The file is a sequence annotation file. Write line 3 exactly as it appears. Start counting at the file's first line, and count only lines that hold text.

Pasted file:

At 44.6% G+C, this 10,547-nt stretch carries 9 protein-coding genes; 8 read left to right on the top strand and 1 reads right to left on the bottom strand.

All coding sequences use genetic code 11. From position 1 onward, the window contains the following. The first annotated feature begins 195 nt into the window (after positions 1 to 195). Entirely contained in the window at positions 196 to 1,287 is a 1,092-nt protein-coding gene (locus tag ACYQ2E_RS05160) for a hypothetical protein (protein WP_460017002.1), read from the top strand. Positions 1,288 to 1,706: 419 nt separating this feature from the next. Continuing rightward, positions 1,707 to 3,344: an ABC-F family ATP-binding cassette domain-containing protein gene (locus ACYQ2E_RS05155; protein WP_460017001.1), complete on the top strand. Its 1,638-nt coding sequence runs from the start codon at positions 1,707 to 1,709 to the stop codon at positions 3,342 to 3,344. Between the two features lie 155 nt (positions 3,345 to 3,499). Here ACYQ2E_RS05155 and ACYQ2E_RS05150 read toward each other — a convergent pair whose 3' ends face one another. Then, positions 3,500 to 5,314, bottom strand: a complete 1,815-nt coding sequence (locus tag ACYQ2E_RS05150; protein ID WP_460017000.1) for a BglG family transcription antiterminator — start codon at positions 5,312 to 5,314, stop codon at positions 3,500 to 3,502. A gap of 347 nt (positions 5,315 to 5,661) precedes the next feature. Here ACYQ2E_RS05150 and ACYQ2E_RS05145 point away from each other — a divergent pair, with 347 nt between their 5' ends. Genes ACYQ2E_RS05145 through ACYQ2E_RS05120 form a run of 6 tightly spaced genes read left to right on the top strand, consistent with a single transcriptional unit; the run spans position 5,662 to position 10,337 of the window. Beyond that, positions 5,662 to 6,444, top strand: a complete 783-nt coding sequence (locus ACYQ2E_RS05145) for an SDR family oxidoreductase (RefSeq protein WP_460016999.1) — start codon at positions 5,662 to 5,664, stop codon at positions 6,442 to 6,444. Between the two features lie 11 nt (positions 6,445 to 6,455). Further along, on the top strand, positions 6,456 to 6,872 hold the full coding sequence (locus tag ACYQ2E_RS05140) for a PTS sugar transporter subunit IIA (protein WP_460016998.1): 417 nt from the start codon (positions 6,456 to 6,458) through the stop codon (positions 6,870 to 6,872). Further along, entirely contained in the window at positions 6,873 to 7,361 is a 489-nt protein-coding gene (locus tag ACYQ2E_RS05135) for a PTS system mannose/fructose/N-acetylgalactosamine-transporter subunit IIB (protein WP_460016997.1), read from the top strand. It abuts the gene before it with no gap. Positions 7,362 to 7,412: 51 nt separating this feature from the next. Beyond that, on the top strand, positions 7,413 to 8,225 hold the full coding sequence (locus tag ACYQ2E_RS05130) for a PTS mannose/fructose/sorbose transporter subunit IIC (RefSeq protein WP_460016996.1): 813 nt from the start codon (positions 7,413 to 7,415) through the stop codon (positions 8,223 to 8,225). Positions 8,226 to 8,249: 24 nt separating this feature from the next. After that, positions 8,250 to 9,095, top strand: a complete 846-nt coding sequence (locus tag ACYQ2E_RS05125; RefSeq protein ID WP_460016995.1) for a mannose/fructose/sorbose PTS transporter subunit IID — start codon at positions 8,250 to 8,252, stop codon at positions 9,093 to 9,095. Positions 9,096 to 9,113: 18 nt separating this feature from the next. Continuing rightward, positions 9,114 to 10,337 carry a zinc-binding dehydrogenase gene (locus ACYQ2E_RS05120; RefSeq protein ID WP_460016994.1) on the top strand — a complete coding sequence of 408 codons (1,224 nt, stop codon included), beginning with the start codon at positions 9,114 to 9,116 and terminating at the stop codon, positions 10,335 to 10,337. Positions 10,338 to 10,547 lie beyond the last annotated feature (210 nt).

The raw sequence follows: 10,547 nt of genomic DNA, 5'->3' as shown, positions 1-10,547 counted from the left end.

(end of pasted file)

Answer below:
The raw sequence follows: 10,547 nt of genomic DNA, 5'->3' as shown, positions 1-10,547 counted from the left end.